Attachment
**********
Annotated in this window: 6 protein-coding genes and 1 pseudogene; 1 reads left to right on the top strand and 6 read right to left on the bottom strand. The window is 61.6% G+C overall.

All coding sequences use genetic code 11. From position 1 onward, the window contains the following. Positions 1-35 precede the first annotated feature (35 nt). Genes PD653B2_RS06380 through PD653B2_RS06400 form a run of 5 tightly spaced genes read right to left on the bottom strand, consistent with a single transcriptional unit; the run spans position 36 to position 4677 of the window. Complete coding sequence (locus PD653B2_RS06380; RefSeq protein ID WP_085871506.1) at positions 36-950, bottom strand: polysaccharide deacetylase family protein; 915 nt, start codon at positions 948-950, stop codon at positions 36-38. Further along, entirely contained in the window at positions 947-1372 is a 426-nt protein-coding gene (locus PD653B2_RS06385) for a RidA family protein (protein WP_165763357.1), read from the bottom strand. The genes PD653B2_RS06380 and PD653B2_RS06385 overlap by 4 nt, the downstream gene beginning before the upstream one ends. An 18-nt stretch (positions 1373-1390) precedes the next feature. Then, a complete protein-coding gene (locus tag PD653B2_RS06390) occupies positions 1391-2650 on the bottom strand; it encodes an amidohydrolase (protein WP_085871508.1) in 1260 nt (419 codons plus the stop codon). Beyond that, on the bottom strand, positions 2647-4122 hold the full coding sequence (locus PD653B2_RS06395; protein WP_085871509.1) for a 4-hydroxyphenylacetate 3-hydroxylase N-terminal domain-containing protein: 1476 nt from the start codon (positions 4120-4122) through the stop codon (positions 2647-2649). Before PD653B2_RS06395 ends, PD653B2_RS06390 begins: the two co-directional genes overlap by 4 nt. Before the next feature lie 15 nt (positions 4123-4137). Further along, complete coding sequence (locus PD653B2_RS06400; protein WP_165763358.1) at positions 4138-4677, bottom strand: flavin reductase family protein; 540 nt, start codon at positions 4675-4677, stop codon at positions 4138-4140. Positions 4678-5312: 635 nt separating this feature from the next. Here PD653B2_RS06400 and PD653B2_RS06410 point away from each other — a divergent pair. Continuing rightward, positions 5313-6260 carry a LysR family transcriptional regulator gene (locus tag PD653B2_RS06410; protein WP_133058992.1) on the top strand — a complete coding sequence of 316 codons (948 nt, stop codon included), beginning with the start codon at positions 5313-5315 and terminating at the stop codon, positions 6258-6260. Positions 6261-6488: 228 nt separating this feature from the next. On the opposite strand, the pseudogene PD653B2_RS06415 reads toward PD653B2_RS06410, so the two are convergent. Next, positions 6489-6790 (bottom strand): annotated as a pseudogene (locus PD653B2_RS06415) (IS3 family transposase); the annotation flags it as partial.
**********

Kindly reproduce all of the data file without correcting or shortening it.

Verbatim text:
Annotated in this window: 6 protein-coding genes and 1 pseudogene; 1 reads left to right on the top strand and 6 read right to left on the bottom strand. The window is 61.6% G+C overall.

All coding sequences use genetic code 11. From position 1 onward, the window contains the following. Positions 1-35 precede the first annotated feature (35 nt). Genes PD653B2_RS06380 through PD653B2_RS06400 form a run of 5 tightly spaced genes read right to left on the bottom strand, consistent with a single transcriptional unit; the run spans position 36 to position 4677 of the window. Complete coding sequence (locus PD653B2_RS06380; RefSeq protein ID WP_085871506.1) at positions 36-950, bottom strand: polysaccharide deacetylase family protein; 915 nt, start codon at positions 948-950, stop codon at positions 36-38. Further along, entirely contained in the window at positions 947-1372 is a 426-nt protein-coding gene (locus PD653B2_RS06385) for a RidA family protein (protein WP_165763357.1), read from the bottom strand. The genes PD653B2_RS06380 and PD653B2_RS06385 overlap by 4 nt, the downstream gene beginning before the upstream one ends. An 18-nt stretch (positions 1373-1390) precedes the next feature. Then, a complete protein-coding gene (locus tag PD653B2_RS06390) occupies positions 1391-2650 on the bottom strand; it encodes an amidohydrolase (protein WP_085871508.1) in 1260 nt (419 codons plus the stop codon). Beyond that, on the bottom strand, positions 2647-4122 hold the full coding sequence (locus PD653B2_RS06395; protein WP_085871509.1) for a 4-hydroxyphenylacetate 3-hydroxylase N-terminal domain-containing protein: 1476 nt from the start codon (positions 4120-4122) through the stop codon (positions 2647-2649). Before PD653B2_RS06395 ends, PD653B2_RS06390 begins: the two co-directional genes overlap by 4 nt. Before the next feature lie 15 nt (positions 4123-4137). Further along, complete coding sequence (locus PD653B2_RS06400; protein WP_165763358.1) at positions 4138-4677, bottom strand: flavin reductase family protein; 540 nt, start codon at positions 4675-4677, stop codon at positions 4138-4140. Positions 4678-5312: 635 nt separating this feature from the next. Here PD653B2_RS06400 and PD653B2_RS06410 point away from each other — a divergent pair. Continuing rightward, positions 5313-6260 carry a LysR family transcriptional regulator gene (locus tag PD653B2_RS06410; protein WP_133058992.1) on the top strand — a complete coding sequence of 316 codons (948 nt, stop codon included), beginning with the start codon at positions 5313-5315 and terminating at the stop codon, positions 6258-6260. Positions 6261-6488: 228 nt separating this feature from the next. On the opposite strand, the pseudogene PD653B2_RS06415 reads toward PD653B2_RS06410, so the two are convergent. Next, positions 6489-6790 (bottom strand): annotated as a pseudogene (locus PD653B2_RS06415) (IS3 family transposase); the annotation flags it as partial.